Now if you want to back it in more easily, there is a secret weapon out there: One of the hard parts is to modulate the clutch to find the friction point, allowing the wheel to slide and still turn. However if you feel like taking that out of the equation, you can buy a slipper clutch, which will do that for you: you can then dump the clutch (if you even use it on the downshifts). In my opinion though, it is important to know how to modulate the clutch before buying a slipper.

About the Author: Lewis Glenn is a novice supermoto racer with Supermoto USA in Northern California and avid student from Brok McAllister's California Supermoto School. If he can do it, you surely can! Do not hesitate to contact him if you want more information about Supermoto racing in your area.

That's it for now, until next time, good luck with your training and remember, if you have a question, log on to the Virtual Trainer Expert Forum and have your question answered by a panel of experts. In addition, be sure and check out the Racer X Virtual Trainer archive section. Your complete one-stop information zone for motocross fitness. VT Signature

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Discussion

  1. Gravatar
    Anthony Vene June 30, 2011 at 10:24 am

    I switched to mini's last year and have been pretty competetive in the SM class. But I'm wondering, I can back it in but not as extreme as we see in the video below. I'm wondering if my 150r is too light? I"m really starting to think the added weight helps keep the bike sideways longer. Just a thought and interested in any/all opinions.
    -A

  2. Gravatar
    Lewis June 30, 2011 at 7:16 pm

    Hi Anthony. I do race a mini myself (YZ85), and in my experience and from what I have seen (there is a Pro in Adult Mini in NorCal), backing it in with a mini is not as efficient as keeping it in line. The problem with small displacement bikes is that you want to keep the momentum through the turn (especially true on 2 strokes). However sliding the bike does not allow to keep as much momentum, even though it allows to brake later and deeper.
    Now to answer your question I would say that the more lean angle you will have while on the brakes, the farther the rear will slide. Check out some videos of guys putting XR100s sideways indoor.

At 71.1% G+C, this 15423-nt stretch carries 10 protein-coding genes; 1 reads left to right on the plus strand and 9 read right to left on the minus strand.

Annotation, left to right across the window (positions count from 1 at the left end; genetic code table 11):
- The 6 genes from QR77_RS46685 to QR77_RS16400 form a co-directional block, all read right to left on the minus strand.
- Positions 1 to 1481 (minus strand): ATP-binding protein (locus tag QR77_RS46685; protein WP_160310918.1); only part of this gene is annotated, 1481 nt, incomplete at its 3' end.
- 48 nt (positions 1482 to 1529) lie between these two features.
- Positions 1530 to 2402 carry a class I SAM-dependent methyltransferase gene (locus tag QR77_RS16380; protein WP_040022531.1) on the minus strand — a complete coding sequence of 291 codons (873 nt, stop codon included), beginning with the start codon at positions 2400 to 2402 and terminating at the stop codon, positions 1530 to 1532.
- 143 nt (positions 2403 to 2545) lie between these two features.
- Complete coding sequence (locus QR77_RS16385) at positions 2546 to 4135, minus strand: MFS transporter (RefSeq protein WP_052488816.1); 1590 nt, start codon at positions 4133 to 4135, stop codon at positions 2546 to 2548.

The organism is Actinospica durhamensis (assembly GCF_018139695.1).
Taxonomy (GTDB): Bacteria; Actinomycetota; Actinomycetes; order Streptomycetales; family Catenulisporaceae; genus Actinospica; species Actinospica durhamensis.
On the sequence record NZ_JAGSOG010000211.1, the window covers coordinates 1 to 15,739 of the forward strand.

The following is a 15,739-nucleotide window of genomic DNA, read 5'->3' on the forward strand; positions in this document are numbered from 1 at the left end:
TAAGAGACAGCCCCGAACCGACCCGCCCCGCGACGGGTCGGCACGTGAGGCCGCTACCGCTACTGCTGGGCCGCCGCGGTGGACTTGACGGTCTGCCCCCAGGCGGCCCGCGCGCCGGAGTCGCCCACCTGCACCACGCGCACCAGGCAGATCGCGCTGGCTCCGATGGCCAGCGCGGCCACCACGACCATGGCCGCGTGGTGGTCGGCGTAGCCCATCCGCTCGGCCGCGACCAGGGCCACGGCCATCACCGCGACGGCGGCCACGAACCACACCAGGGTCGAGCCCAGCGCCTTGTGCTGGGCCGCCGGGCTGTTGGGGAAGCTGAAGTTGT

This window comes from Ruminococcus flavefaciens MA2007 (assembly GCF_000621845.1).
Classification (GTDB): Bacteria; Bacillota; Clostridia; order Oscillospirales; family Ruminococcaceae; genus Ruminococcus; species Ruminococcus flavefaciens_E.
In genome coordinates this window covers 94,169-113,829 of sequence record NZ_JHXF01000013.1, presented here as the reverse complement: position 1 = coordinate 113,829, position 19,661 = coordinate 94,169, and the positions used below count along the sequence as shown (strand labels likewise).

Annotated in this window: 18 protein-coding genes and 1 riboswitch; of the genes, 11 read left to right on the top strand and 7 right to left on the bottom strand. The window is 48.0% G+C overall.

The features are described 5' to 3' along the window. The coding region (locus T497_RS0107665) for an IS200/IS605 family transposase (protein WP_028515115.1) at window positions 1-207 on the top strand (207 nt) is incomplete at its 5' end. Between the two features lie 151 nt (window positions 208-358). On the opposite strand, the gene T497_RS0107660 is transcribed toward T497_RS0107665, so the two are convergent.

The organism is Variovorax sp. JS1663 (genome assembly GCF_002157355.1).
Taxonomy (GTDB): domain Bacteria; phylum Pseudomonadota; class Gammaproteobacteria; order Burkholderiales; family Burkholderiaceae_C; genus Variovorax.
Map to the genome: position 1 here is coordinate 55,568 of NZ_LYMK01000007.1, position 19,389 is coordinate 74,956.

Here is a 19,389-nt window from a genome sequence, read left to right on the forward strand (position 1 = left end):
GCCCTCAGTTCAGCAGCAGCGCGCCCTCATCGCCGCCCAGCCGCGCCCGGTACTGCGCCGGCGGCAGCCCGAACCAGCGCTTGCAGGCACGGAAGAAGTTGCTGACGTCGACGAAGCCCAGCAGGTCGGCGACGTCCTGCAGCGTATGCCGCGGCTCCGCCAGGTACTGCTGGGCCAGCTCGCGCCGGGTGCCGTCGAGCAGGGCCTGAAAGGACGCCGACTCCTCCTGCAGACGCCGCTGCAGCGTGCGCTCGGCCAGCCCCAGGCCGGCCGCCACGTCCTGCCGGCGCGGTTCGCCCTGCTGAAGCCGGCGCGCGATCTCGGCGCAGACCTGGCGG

3. Gravatar
    Rooster July 12, 2011 at 6:32 pm

    One thing that most people, including myself, tend to do is to back off the front brake once the slide is initiated. This will only make you slower. You can be just as hard on the front brake in a slide as you are entering a turn normally provided the front wheel is still tracking straight. If you find yourself starting to blow through apexes you were making before you began trying to slide, then it's most likely you're backing off the front brake. It takes some getting used to for sure.

    Also as the author mentions, the slides are part of a natural progression of speed. If you set out to back it in without first focusing on going fast you'll turn much slower lap times. If you let the slide develop naturally as you get faster, it will become a tool in your arsenal without slowing you down.

    I use a slipper clutch and when it's tuned right I can just dump the clutch to initiate the slide. At the end of a long straight I just bang down two or three gears and dump the clutch. The rear wheel doesn't lock because the slipper gives it some play but it slows the rotation down enough to lose traction and start the slide. The guys I know who don't have a slipper and can feather the clutch to maintain the rotation are pretty damn good. Frankly, sliding sideways at 40+ MPH tends to be all I can focus on at the time. If you can reach up and gently feather the clutch then all the more power to you. I don't know many who can. It's a pretty advanced technique.